Is it just me or is the word nation a bit out of place in this sentence. Country seems easier to understand.
As it stands i sounds like it has a picturesque constitution, beautiful parliament, quaint legal system and cozy institutions.
I think we encounter another place where dictionary says words mean the same, when they are not.
All you wrote about has nothing to do with "naród", that is "państwo", - a country with all it's institutions, legal systems, government etc.
"kraj" is a place , land with all in it, environment, infrastructure, buildings, people. ( if we refer to Poland we use it to mean all country, but sometimes it can refer to other "inhabited land making political and economical wholeness" )
"naród" - are the people of this nationality (usually of the country, but we can tell you that those hundred years without a "państwo" we still were a "naród")
I'd say "people" would make more sense here than "nation" as a translation for "naród". Not sure about the specifics of using the word in Polish, but in Russian at least it's meaning is not always political (as in "nation").
Maybe, but "These people are wonderful" somehow loses any meaning of the original sentence at all... The Polish sentence sounds perfectly natural to me.
I think the issue is with the English translation. Using "nation" in English refers to the government and institutions. I got NO sense that "naród" refers to people until I came to this thread.
Perhaps "populace" would be a more literal or exact translation of what I think you're saying "naród" means. But, that being said, I think the more natural translation would be "country" even though in English this can refer to multiple things that have separate words in Polish.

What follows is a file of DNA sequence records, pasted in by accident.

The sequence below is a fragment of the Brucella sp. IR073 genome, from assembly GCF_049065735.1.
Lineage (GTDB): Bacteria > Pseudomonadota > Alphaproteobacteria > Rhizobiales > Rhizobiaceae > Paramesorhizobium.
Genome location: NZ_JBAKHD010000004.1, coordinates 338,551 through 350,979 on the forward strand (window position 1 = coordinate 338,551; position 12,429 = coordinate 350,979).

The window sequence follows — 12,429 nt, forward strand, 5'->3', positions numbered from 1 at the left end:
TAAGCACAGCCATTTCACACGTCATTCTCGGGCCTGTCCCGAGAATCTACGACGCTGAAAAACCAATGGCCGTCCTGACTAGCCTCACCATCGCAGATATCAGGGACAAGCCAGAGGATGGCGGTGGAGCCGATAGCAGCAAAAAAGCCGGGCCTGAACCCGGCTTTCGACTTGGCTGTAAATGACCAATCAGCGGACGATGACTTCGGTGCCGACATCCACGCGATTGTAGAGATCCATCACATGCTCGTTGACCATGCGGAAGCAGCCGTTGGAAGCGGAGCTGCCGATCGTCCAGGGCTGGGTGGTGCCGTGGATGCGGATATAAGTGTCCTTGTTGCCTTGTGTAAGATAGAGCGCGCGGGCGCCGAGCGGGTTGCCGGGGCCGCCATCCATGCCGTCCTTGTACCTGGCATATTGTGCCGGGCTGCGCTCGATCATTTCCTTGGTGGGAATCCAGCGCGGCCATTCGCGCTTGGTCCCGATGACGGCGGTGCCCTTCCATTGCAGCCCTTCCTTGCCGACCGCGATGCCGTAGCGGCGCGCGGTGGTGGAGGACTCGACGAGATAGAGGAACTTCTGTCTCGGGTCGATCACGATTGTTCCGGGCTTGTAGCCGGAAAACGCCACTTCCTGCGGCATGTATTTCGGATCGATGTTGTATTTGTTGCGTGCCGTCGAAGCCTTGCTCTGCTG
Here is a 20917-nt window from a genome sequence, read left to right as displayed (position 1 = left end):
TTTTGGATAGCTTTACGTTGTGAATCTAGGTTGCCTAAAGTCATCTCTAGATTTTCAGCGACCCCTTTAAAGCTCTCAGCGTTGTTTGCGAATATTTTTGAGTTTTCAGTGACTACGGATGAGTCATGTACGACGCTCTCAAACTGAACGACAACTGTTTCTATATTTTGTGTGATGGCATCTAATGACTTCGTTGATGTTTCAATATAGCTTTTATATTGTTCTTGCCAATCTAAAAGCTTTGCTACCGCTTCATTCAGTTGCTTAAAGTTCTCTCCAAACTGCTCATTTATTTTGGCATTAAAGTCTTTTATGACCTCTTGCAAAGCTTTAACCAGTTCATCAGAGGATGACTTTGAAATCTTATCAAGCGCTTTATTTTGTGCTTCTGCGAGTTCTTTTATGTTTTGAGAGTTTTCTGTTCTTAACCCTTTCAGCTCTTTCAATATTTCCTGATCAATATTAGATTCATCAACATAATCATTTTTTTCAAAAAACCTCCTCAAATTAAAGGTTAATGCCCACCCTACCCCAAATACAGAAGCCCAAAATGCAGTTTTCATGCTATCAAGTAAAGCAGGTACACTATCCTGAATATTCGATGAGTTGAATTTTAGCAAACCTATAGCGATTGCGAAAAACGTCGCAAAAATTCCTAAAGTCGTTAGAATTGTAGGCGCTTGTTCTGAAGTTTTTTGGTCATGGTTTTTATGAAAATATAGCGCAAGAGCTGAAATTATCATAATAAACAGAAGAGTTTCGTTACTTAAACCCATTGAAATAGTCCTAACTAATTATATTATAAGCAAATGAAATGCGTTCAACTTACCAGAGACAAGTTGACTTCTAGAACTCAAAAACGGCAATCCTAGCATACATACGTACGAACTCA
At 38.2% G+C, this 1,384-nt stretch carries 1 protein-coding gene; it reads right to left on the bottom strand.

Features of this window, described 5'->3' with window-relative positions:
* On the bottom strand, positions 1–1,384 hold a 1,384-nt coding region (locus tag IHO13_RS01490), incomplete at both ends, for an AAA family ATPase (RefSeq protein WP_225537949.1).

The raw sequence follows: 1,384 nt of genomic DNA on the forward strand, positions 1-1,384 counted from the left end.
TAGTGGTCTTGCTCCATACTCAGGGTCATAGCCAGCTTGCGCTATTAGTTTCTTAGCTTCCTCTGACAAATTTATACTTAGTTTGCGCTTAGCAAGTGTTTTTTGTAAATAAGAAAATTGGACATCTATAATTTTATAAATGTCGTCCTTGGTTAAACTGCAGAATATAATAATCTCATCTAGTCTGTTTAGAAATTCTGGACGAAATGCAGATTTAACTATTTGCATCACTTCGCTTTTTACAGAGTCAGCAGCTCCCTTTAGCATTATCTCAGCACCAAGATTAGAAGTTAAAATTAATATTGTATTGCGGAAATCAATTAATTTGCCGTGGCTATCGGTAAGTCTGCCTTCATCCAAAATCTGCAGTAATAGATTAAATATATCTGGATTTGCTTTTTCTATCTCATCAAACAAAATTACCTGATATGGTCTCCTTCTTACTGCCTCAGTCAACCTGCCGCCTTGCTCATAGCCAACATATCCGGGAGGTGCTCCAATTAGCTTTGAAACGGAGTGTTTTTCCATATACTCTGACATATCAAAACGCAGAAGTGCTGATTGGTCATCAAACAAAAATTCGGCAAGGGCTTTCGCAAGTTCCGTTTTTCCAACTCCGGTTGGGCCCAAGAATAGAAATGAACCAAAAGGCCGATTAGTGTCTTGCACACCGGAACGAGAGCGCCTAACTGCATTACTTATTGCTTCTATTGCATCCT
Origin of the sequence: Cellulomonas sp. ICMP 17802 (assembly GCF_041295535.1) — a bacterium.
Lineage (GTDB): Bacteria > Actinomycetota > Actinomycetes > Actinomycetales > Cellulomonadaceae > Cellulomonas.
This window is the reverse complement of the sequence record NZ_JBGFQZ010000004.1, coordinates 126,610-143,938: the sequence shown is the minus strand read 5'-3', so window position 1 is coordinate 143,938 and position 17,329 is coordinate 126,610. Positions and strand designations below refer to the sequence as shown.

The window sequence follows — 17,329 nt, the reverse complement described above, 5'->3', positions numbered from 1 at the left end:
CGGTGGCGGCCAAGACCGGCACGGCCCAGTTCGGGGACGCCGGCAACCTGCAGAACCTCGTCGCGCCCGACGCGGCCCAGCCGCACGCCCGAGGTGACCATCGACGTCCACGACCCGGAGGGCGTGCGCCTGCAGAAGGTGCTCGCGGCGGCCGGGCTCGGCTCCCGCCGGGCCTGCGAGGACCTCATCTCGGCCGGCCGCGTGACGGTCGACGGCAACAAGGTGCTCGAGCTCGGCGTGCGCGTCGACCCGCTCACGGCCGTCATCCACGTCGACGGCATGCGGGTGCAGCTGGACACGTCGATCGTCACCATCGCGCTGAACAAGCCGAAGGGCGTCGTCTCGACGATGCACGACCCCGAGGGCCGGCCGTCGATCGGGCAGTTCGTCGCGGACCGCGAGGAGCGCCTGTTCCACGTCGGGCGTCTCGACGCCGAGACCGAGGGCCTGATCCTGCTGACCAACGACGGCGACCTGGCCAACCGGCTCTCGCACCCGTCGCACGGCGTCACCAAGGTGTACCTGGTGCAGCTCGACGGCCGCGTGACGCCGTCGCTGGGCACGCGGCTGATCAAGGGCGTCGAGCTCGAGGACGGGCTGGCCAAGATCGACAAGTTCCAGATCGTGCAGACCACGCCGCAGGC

Oxford Dictionary: nation - A large body of people united by common descent, history, culture, or language, inhabiting a particular state or territory.
Wiktionary mentions nations without a country:
The Roma are a nation without a country.
The Kurdish people constitute a nation in the Middle East
Anyway, perhaps there is no good translation... but this one really seems the closest. "populace" is something that probably most not-English-native users would have to check in the dictionaries... and "country", as you have said, will be quite ambiguous.
I first wanted to translate "wspaniały/a" using "awesome", then it told me i had to translate it with "amazing", and now it tells me that this should be "excellent"... What should be the correct translation ? I also guess it changes with the context... also as a non-english native speaker i'm not quite sure of the difference between "amazing" and "awesome" anyways...
With such words it's hard to find equivalent and to see clear differences between them. I'd maybe suggest looking them up on your native language's Wiktionary.
We accept "wonderful", "excellent" and "great".
I'd use "niesamowity" for "amazing" and for "awesome", which after all is a bit colloquial, I'd use a Polish word that is considered a vulgarism, so I won't write it here.
"folk" generally translates as "lud", I don't think it's exactly synonymous with "nation"...